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These are replies submitted by acer

@DoingMath2018 If your input procedure doesn't have conditionals and branching (ie. are simple operators that utilize a formula) then handling an arbitrary number of dependent variables and instead using an expression doesn't seem to present great difficulty.

For example (noticing that the dummy variable of integration, r, is correctly skipped and is not one of the independent variables):

restart;

expr := [x^2-y^2+a*z+Int(cos(q*r*s),r=0..1)];

[x^2-y^2+a*z+Int(cos(q*r*s), r = 0 .. 1)]

vars := [op(indets(expr,And(name,Non(constant),satisfies(u->depends(expr,u)))))];

[a, q, s, x, y, z]

exprJ := unapply(VectorCalculus:-Jacobian( expr, vars ), vars):

evalf(exprJ(0.1,0.2,0.3,0.4,0.5,0.6));

Vector[row](6, {(1) = .6, (2) = -0.5997840278e-2, (3) = -0.3998560185e-2, (4) = .8, (5) = -1.0, (6) = .1})

# check
map(diff~,expr,vars);
evalf(eval(%, Equate(vars,[0.1,0.2,0.3,0.4,0.5,0.6])));

[[z, Int(-r*s*sin(q*r*s), r = 0 .. 1), Int(-q*r*sin(q*r*s), r = 0 .. 1), 2*x, -2*y, a]]

[[.6, -0.5997840278e-2, -0.3998560185e-2, .8, -1.0, .1]]

 

Download VCJ_arb.mw

Above I have constructed a single Vector-valued procedure rather than a Vector of procedures. I'm not sure which you want.

If you really do prefer to use an input operator rather than an input expression then you could look over my Answer above.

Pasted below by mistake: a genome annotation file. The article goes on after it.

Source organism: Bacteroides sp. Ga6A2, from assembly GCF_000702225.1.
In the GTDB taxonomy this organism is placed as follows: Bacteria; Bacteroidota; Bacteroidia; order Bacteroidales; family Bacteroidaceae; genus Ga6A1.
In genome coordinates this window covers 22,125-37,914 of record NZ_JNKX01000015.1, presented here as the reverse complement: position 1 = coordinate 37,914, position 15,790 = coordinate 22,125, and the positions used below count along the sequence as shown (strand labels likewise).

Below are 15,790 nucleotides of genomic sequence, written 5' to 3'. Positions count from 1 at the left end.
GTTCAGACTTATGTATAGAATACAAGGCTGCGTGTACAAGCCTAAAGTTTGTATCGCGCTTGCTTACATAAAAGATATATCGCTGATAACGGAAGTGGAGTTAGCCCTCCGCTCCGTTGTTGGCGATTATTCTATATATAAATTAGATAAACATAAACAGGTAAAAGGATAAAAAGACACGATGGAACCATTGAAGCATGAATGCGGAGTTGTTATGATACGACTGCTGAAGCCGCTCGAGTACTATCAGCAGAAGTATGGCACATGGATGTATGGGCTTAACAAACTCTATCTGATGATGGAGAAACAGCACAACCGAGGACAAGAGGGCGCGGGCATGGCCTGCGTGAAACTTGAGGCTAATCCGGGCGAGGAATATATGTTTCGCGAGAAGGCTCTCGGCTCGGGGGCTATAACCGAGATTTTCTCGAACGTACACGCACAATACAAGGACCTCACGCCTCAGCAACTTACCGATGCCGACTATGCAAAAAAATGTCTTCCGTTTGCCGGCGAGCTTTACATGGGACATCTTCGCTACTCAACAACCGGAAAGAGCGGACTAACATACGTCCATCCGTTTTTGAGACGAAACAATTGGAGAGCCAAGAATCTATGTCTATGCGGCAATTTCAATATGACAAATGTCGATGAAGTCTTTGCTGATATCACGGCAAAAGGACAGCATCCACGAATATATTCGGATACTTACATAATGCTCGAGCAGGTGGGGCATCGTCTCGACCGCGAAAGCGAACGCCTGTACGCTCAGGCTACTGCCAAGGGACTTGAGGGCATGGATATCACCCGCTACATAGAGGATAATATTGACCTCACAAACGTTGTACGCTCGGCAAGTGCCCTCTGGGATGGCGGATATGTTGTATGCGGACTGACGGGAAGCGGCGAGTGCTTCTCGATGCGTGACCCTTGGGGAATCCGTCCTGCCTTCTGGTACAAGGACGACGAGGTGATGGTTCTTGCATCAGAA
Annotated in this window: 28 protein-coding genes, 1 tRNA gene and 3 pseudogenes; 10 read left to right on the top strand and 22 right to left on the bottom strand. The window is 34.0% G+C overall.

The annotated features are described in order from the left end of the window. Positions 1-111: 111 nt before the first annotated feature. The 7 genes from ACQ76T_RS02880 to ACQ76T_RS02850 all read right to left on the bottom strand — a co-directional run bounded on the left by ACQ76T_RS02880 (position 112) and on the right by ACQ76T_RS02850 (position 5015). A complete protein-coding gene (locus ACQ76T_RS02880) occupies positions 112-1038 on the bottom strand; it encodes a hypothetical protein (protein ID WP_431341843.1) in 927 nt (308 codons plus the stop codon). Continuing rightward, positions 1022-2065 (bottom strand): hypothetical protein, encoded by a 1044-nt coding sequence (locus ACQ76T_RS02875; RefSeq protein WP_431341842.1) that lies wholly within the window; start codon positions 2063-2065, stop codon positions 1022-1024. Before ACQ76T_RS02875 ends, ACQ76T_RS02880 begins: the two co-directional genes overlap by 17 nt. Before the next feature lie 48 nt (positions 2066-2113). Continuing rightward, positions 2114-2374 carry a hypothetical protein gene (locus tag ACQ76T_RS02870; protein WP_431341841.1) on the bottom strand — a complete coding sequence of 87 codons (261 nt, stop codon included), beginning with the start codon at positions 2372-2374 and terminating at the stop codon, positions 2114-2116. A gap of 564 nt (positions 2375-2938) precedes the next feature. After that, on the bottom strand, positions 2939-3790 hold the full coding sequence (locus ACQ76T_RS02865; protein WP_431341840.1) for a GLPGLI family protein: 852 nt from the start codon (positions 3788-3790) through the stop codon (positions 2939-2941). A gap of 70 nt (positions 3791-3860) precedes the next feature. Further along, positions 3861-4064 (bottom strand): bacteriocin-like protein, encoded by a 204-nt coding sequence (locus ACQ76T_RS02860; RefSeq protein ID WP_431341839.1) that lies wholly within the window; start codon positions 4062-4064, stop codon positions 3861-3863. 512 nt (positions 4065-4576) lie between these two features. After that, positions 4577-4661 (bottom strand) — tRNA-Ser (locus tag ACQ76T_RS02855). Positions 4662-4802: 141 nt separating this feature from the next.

I think it would be easier to learn how to leverage Maple's functionality than it would be to implement your own basic CAS.

It is still unclear to me how you plan to subsequently utilize this Jacobian-thing that you're after. Providing more details of the input example class and also how the result will be subsequently utilized should surely be a core part of the question.

Have a look at the Help pages for the Student:-Calculus1 package.

@tomleslie The OP made it quite clear in his Question that he wanted to act on operators/procedures rather than expressions. That was the central point of the Question.

Your code deals with function calls which evaluate to expressions prior to Jacobuan being called. So your suggestion is not what was requested.

One could map unapply over an expression-based solution like yours, after the fact, to get a result with operators. But that is a kludge generally weaker than using D (which also has some abilities to deal with conditionals and code branching within the procedure, and that otherwise mostly gets wrecked/ignored by a function call to produce an expression result).